This article has two purposes: The first is to discuss a specific question. The question, in its most simple form, is how do you know whether your writing is any good? Specifically, are you good enough to publish your first book and expect to be able to attract and satisfy readers and, if you aren’t, how do you figure out what areas to focus on improving to get there?
The post’s second purpose is to make sure you’re aware of the Indies Unlimited Fans Facebook page and how it might be valuable to you. This second subject might not seem related to the first, but the question came from IU reader David Tarpenning in that Facebook group which inspired this post. It’s a place where the IU reader community and the IU minions can ask each other questions like David did, on subjects of interest to indie authors and wannabes, and if it is a good question like David’s, it will generate a lot of valuable discussion. Some might call it using the “hive mind.” Grab some of that discussion for a post like I did and some might call it plagiarism. But I prefer the term crowd-sourcing. Regardless of what you call it, thanks to all who participated in the discussion. I’m not going to attempt to give credit to those who came up with the various ideas, but will try to summarize the discussion. If you want to know who said what and try to figure out what, if anything, I added to the discussion in my summarization here, you can look at the original post in the group once you’re a member. The group is currently closed to keep it a safe place for writers to discuss and ask anything away from the eyes of trolls.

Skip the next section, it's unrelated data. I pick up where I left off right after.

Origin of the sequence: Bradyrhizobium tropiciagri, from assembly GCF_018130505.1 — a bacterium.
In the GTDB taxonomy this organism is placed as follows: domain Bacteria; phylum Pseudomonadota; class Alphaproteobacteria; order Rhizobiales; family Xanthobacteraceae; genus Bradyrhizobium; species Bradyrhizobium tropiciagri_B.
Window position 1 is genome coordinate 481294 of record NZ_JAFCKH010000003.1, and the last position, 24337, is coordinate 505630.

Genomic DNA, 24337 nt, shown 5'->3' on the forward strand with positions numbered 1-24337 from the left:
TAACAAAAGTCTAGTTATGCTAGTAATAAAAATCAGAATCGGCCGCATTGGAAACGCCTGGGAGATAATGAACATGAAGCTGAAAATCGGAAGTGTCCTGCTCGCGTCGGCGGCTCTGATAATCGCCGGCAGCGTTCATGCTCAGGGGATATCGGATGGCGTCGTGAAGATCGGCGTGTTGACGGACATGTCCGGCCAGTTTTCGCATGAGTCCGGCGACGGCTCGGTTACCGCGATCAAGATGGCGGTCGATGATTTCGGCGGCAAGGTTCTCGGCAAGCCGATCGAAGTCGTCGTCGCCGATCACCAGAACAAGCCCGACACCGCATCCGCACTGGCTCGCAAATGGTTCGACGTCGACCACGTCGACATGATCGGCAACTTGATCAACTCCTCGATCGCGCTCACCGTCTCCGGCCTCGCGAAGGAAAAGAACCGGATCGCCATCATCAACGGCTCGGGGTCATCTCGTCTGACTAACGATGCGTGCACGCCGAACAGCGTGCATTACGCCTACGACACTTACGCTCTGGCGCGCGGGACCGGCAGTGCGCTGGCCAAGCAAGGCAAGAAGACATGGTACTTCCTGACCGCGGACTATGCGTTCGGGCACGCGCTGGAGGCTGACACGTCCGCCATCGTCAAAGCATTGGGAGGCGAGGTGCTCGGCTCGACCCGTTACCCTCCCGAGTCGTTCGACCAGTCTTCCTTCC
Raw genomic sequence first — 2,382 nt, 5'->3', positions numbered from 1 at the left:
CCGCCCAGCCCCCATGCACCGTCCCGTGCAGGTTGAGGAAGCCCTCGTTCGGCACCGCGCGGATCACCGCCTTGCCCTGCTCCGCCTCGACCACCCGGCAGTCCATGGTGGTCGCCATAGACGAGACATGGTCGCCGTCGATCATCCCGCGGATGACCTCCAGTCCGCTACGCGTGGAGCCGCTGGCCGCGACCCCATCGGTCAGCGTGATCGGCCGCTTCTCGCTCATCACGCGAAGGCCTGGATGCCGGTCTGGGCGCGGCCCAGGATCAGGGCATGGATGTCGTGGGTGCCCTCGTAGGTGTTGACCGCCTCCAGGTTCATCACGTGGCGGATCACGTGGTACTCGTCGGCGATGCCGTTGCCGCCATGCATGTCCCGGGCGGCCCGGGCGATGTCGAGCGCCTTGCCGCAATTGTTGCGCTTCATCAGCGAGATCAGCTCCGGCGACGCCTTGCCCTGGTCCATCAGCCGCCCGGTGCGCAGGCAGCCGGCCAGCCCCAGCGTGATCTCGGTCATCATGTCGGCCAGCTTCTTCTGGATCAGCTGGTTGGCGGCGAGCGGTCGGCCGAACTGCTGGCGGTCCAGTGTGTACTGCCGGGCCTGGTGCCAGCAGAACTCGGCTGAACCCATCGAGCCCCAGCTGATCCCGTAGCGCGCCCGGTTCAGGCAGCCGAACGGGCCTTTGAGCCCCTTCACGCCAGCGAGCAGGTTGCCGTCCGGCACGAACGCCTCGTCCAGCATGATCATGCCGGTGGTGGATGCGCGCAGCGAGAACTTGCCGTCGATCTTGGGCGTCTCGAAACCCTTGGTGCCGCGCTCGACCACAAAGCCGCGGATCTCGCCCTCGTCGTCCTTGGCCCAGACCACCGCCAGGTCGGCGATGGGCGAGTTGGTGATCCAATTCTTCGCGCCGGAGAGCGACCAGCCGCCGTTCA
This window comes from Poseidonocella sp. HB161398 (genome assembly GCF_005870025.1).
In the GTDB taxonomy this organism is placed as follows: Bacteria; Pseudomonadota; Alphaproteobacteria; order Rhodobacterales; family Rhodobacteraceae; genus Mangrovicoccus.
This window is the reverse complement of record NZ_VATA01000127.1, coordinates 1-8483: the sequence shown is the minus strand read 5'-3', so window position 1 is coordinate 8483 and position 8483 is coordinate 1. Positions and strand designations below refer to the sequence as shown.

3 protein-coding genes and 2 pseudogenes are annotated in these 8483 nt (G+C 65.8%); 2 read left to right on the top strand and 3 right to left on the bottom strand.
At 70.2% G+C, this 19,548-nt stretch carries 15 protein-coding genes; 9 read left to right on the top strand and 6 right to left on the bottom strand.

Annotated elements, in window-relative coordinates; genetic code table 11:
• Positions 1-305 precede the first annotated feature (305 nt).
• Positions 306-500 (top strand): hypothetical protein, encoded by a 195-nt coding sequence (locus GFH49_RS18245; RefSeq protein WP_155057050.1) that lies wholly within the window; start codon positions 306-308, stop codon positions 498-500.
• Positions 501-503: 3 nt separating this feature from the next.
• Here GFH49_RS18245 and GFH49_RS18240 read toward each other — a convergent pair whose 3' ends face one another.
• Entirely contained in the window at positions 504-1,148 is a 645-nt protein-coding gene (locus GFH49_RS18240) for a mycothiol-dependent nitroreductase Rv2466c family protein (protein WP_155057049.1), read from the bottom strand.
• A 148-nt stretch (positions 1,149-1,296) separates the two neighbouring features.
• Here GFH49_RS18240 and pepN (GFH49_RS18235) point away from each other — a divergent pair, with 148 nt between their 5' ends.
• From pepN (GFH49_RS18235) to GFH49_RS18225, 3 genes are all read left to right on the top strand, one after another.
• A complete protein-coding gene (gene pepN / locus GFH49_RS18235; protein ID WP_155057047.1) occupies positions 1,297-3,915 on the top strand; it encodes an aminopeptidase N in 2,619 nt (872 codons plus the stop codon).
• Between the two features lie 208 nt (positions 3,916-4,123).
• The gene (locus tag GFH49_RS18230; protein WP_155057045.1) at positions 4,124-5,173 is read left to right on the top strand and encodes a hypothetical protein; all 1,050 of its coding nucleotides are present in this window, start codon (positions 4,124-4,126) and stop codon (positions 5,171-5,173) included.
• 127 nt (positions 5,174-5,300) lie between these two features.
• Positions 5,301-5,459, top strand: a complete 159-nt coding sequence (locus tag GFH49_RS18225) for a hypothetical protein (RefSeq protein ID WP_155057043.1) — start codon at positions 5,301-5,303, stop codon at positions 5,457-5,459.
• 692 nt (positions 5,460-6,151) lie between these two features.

The first suggestion in response to David’s question was to find and join a critique group. For those who don’t know, this is a group of other authors and authors-to-be who meet, either in person or online, and critique each other’s writing. This can give you an idea as to where you need to improve and a way to gauge the quality of your writing.